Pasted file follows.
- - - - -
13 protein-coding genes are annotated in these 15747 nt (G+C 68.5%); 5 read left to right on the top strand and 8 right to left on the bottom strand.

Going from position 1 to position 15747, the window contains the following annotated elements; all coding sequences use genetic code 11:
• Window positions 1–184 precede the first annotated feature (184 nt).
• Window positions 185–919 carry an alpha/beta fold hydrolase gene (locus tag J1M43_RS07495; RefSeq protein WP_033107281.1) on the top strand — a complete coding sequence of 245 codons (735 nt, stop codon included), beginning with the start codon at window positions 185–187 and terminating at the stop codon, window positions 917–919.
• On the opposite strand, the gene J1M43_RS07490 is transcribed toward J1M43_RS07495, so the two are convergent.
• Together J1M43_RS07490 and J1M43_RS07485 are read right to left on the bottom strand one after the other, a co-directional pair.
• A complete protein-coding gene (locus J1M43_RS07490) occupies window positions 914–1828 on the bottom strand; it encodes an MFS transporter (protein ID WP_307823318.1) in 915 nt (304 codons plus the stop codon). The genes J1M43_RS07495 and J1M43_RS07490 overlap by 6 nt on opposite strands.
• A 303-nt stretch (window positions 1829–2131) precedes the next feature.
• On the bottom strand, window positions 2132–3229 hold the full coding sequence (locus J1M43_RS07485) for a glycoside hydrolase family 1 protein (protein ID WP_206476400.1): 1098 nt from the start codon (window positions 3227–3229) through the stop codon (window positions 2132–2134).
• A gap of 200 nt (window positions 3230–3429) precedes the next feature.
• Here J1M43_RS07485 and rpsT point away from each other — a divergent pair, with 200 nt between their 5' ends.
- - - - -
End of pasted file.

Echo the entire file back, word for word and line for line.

13 protein-coding genes are annotated in these 15747 nt (G+C 68.5%); 5 read left to right on the top strand and 8 right to left on the bottom strand.

Going from position 1 to position 15747, the window contains the following annotated elements; all coding sequences use genetic code 11:
• Window positions 1–184 precede the first annotated feature (184 nt).
• Window positions 185–919 carry an alpha/beta fold hydrolase gene (locus tag J1M43_RS07495; RefSeq protein WP_033107281.1) on the top strand — a complete coding sequence of 245 codons (735 nt, stop codon included), beginning with the start codon at window positions 185–187 and terminating at the stop codon, window positions 917–919.
• On the opposite strand, the gene J1M43_RS07490 is transcribed toward J1M43_RS07495, so the two are convergent.
• Together J1M43_RS07490 and J1M43_RS07485 are read right to left on the bottom strand one after the other, a co-directional pair.
• A complete protein-coding gene (locus J1M43_RS07490) occupies window positions 914–1828 on the bottom strand; it encodes an MFS transporter (protein ID WP_307823318.1) in 915 nt (304 codons plus the stop codon). The genes J1M43_RS07495 and J1M43_RS07490 overlap by 6 nt on opposite strands.
• A 303-nt stretch (window positions 1829–2131) precedes the next feature.
• On the bottom strand, window positions 2132–3229 hold the full coding sequence (locus J1M43_RS07485) for a glycoside hydrolase family 1 protein (protein ID WP_206476400.1): 1098 nt from the start codon (window positions 3227–3229) through the stop codon (window positions 2132–2134).
• A gap of 200 nt (window positions 3230–3429) precedes the next feature.
• Here J1M43_RS07485 and rpsT point away from each other — a divergent pair, with 200 nt between their 5' ends.